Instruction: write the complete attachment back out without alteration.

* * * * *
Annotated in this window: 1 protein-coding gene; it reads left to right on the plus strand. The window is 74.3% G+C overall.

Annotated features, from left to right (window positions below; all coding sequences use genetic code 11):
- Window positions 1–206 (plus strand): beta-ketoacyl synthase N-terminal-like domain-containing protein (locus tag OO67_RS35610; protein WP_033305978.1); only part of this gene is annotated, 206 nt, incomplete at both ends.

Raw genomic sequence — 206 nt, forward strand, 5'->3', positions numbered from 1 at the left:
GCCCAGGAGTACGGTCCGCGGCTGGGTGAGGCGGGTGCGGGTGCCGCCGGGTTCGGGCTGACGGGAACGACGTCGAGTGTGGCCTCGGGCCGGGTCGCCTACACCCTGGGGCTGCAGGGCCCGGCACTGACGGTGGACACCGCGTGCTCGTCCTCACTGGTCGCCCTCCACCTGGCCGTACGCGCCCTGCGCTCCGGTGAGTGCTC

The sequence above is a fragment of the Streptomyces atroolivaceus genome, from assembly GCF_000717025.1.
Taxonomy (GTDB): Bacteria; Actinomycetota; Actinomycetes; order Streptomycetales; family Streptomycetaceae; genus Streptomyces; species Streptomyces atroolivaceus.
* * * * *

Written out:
Annotated in this window: 1 protein-coding gene; it reads left to right on the plus strand. The window is 74.3% G+C overall.

Annotated features, from left to right (window positions below; all coding sequences use genetic code 11):
- Window positions 1–206 (plus strand): beta-ketoacyl synthase N-terminal-like domain-containing protein (locus tag OO67_RS35610; protein WP_033305978.1); only part of this gene is annotated, 206 nt, incomplete at both ends.

Raw genomic sequence — 206 nt, forward strand, 5'->3', positions numbered from 1 at the left:
GCCCAGGAGTACGGTCCGCGGCTGGGTGAGGCGGGTGCGGGTGCCGCCGGGTTCGGGCTGACGGGAACGACGTCGAGTGTGGCCTCGGGCCGGGTCGCCTACACCCTGGGGCTGCAGGGCCCGGCACTGACGGTGGACACCGCGTGCTCGTCCTCACTGGTCGCCCTCCACCTGGCCGTACGCGCCCTGCGCTCCGGTGAGTGCTC

The sequence above is a fragment of the Streptomyces atroolivaceus genome, from assembly GCF_000717025.1.
Taxonomy (GTDB): Bacteria; Actinomycetota; Actinomycetes; order Streptomycetales; family Streptomycetaceae; genus Streptomyces; species Streptomyces atroolivaceus.